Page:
After years of prodding, the European Economic Community (EEC), which dishes out more than $1 billion a year in development aid to third-world countries, has begun to take into account the environmental consequences of the projects supported by the aid.
Environmentalists have been urging the EEC to consider the environmental effects of the projects - ranging from forest management programs to industrial construction - so that the already fragile ecosystem of the developing world will not be put under even greater pressure. They have said that the EEC should not grant aid for environmentally harmful projects.
Since 1957, the EEC has pumped nearly $6 billion into self-help development projects in some 60 countries in Africa, the Caribbean, and the Pacific.
But only in the past year have the EEC officials been required to take seriously the possible environmental consequences of projects funded through their development arm, the European Development Fund(EDF), which over the next five years will finance more than $6 billion worth of programs in the third world. While the recipient countries specify the projects, the EEC can refuse to grant aid for projects suspected of being damaging to the environment.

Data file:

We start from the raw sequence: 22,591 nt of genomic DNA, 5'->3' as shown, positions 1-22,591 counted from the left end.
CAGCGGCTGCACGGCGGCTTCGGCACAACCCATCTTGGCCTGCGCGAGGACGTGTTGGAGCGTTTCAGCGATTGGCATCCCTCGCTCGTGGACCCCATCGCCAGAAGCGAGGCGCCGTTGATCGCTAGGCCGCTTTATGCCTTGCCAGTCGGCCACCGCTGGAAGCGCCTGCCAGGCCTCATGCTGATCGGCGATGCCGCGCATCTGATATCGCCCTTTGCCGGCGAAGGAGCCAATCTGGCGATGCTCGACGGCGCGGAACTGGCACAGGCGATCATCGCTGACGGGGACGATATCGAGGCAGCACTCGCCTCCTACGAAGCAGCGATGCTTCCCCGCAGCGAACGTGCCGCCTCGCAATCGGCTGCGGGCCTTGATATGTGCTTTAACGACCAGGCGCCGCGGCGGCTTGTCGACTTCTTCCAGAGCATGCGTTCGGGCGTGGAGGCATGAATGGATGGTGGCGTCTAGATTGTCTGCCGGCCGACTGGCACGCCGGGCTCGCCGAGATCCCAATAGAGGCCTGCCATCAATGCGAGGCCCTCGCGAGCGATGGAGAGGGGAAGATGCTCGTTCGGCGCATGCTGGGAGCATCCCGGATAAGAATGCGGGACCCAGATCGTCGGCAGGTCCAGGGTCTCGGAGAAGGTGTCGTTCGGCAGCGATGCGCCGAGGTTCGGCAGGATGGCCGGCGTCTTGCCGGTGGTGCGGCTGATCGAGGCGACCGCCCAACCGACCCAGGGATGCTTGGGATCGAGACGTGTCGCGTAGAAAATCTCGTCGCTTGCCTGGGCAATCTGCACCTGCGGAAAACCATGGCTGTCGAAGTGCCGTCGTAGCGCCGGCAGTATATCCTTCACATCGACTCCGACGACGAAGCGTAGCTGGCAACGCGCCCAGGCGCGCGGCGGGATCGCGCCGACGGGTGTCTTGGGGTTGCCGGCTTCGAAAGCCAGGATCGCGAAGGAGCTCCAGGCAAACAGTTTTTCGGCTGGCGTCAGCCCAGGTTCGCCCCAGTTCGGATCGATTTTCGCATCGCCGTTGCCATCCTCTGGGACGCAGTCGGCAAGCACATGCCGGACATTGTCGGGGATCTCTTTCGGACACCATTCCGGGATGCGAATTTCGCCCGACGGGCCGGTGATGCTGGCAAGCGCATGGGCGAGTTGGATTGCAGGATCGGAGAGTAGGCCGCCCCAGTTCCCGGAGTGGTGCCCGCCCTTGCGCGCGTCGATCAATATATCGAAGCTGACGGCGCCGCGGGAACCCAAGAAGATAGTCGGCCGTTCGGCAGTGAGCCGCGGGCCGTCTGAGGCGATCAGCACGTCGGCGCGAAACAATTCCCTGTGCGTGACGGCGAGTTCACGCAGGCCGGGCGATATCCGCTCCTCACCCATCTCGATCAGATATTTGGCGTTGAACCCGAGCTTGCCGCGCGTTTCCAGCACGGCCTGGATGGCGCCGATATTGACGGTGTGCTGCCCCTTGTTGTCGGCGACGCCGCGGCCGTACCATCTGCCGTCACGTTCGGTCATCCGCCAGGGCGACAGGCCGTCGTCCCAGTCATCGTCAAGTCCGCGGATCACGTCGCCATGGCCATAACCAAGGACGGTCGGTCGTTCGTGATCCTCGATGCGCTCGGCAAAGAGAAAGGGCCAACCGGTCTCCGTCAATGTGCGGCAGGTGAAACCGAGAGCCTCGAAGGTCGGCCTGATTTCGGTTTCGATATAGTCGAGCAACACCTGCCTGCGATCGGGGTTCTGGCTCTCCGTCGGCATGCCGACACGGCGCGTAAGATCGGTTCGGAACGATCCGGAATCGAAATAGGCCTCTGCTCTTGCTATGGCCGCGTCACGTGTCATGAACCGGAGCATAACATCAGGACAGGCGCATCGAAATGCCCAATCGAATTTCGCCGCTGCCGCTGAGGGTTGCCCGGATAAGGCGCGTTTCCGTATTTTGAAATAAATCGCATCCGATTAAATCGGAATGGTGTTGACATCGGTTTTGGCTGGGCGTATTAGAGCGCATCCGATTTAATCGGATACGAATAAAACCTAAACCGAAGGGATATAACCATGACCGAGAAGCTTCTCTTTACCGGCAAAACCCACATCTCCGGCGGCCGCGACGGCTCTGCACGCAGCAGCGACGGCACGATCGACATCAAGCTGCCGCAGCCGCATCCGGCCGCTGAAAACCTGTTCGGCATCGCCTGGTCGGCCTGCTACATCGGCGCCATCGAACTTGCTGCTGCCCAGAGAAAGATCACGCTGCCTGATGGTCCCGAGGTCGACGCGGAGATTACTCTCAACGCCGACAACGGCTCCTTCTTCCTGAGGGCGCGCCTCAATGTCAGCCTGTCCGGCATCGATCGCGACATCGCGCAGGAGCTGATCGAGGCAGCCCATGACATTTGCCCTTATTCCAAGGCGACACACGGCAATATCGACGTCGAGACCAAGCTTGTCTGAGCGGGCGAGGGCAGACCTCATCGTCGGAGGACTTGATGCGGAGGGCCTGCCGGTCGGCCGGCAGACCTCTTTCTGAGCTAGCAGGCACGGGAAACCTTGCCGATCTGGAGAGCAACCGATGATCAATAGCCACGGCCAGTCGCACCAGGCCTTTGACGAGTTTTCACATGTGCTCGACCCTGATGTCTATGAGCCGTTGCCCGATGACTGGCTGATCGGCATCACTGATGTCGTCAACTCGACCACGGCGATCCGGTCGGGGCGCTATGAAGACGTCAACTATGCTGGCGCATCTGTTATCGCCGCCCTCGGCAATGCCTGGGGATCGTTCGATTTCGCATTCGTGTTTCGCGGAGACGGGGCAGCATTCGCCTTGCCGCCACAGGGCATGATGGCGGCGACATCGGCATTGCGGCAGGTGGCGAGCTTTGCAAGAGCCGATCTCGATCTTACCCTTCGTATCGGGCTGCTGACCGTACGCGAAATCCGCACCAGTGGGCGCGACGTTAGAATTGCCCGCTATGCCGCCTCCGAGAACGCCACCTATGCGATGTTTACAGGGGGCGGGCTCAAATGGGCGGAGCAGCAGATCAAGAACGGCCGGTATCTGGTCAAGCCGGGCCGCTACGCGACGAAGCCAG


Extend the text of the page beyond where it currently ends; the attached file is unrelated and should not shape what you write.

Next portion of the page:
The EDF is one of nine international agencies, including the World Bank and the United Nations Development Program, which in April 1980 signed a declaration of principles promising to incorporate environmental considerations in their ''policies, programs, and projects.''
Among them, the agencies spend in excess of $14 billion a year on development projects around the world.
In the declaration, the agencies said they would ''ensure the integration of appropriate environmental measures in the design and implementation of economic development activities.'' A committee set up to review progress will meet under the chairmanship of the EEC next spring.
Now the United Nations Environment Program (UNEP), the catalyst of the 1980 declaration, is pressing national, or ''bilateral,'' donors to make similar pledges.
UNEP Executive Director Dr. Mostafa K. Tolba said in Brussels recently that Denmark and the Netherlands recently became the first countries to approach his organization for assistance in drawing up environmental impact forms for their development aid programs. And he noted with satisfaction the statement last August by the West German Economic Cooperation Ministry that decisions on aid to developing countries would be based as much on environmental criteria as on economic and industrial ones.
But environmentalists are now worried about another aspect of the problem. They fear that the EEC - and other international lending agencies - will deduct the costs of calculating the possible environmental effects from the aid package rather than adding them on, leaving the recipient countries with less money to spend on the projects themselves.